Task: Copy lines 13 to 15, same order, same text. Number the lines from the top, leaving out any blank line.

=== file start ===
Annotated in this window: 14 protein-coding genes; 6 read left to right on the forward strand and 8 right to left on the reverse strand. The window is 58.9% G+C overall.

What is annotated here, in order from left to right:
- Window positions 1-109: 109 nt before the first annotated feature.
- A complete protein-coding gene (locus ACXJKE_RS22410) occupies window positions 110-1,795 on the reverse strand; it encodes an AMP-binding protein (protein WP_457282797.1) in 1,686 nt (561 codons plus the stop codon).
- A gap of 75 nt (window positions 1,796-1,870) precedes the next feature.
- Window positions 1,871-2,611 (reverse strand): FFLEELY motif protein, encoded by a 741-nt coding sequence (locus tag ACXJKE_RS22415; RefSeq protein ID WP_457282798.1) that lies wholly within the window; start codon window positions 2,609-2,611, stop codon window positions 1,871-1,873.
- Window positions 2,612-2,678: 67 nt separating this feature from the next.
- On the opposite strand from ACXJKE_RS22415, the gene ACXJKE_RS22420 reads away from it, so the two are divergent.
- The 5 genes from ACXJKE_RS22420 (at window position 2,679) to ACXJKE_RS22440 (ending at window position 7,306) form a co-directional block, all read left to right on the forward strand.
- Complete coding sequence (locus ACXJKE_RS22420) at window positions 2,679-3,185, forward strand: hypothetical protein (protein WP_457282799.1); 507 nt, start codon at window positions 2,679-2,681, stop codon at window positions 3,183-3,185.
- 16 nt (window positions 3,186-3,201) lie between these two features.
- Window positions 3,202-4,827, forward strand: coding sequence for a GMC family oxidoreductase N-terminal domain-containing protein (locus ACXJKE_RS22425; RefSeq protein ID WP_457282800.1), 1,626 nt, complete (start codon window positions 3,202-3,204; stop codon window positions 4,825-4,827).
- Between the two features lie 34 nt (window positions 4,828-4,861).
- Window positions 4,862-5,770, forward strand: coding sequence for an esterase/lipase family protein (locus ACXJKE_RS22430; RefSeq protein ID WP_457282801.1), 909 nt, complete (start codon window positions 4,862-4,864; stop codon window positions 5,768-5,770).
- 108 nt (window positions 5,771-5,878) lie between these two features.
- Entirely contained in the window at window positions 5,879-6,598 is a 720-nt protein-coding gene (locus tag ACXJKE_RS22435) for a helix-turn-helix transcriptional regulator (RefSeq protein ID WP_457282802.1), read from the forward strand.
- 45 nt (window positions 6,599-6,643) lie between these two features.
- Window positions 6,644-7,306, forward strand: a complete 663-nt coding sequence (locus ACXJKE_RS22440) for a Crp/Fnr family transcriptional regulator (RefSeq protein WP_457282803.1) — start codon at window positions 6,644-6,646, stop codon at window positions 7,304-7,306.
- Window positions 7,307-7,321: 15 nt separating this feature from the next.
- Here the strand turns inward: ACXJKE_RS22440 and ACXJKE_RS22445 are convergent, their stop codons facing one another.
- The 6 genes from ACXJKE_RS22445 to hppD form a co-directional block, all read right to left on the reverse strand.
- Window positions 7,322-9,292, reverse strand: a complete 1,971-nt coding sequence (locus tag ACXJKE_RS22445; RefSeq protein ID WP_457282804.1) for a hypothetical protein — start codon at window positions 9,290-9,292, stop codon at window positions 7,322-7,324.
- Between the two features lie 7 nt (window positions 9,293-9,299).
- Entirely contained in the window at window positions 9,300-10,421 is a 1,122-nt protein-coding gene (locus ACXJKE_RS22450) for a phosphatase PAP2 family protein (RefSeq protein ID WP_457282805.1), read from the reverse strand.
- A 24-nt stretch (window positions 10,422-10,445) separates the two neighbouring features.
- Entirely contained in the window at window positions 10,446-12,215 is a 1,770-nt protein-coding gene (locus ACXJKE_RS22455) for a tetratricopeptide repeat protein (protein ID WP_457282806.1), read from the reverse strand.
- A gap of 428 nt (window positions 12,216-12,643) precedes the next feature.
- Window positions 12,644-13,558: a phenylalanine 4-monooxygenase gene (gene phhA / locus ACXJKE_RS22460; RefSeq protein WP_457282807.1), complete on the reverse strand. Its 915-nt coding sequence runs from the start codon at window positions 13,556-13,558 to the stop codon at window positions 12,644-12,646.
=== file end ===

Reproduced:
- Between the two features lie 34 nt (window positions 4,828-4,861).
- Window positions 4,862-5,770, forward strand: coding sequence for an esterase/lipase family protein (locus ACXJKE_RS22430; RefSeq protein ID WP_457282801.1), 909 nt, complete (start codon window positions 4,862-4,864; stop codon window positions 5,768-5,770).
- 108 nt (window positions 5,771-5,878) lie between these two features.